1936 – Surgeon General Thomas Parran led the fight against venereal disease and paved the way for modern public health organizations. He strengthened and extended the research programs at the National Institutes of Health, established the Communicable Disease Center (later Centers for Disease Control and Prevention), and participated in the planning of the World Health Organization. 
                        Content Source: National Library of Medicine 
                        Photo Source: National Library of Medicine

                        1944—The PHS Act of 1944 broadened the scope of the Commissioned Corps, allowing for the commissioning of nurses, scientists, dieticians, physical therapists, and sanitarians (later health service officers). From 1940 to 1945, the Commissioned Corps quadrupled its numbers from 625 officers to 2,600.
                        Content Source: USPHS.gov/ Fitzhugh Mullan, Plagues and Politics: The Story of the United States Public Health Service (1989).
                        Photo Source: National Library of Medicine

                        1964 –Surgeon General Dr. Luther Terry released a landmark report that concluded that lung cancer and chronic bronchitis are causally related to cigarette smoking.  The report was the first such analysis that laid out the effects of tobacco and smoking and it spurred initiatives to lower tobacco use among Americans.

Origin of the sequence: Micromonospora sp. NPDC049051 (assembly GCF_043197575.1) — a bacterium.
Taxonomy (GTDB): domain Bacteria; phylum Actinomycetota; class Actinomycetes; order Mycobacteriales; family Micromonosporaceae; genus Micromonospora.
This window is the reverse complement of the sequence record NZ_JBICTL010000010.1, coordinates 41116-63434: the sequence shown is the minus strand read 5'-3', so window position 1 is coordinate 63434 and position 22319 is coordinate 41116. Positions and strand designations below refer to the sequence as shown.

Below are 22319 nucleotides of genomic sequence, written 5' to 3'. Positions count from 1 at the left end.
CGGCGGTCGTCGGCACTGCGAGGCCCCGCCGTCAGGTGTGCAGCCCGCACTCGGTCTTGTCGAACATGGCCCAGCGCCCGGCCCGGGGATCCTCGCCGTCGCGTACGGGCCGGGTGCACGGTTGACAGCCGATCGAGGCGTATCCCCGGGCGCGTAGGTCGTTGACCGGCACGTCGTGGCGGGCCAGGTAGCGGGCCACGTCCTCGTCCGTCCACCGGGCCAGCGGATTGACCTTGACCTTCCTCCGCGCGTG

Content Source: SurgeonGeneral.gov
                        Photo Source: CDC.gov

                        1986 –Dr. C. Everett Koop served as Surgeon General as the nation began to recognize AIDS as a new and deadly disease. Koop became the chief Federal spokesperson on AIDS and released a report on AIDS that contributed significantly to providing information on this disease. Koop also wrote

All photos are courtesy of the U.S. National Library of Medicine and/or the Department of Health and Human Services. The following sources were used in the development of the timeline content: U.S. National Library of Medicine, SurgeonGeneral.gov and Fitzhugh Mullan, Plagues and Politics: The Story of the United States Public Health Service (1989).

Page Last Modified on 9/5/2014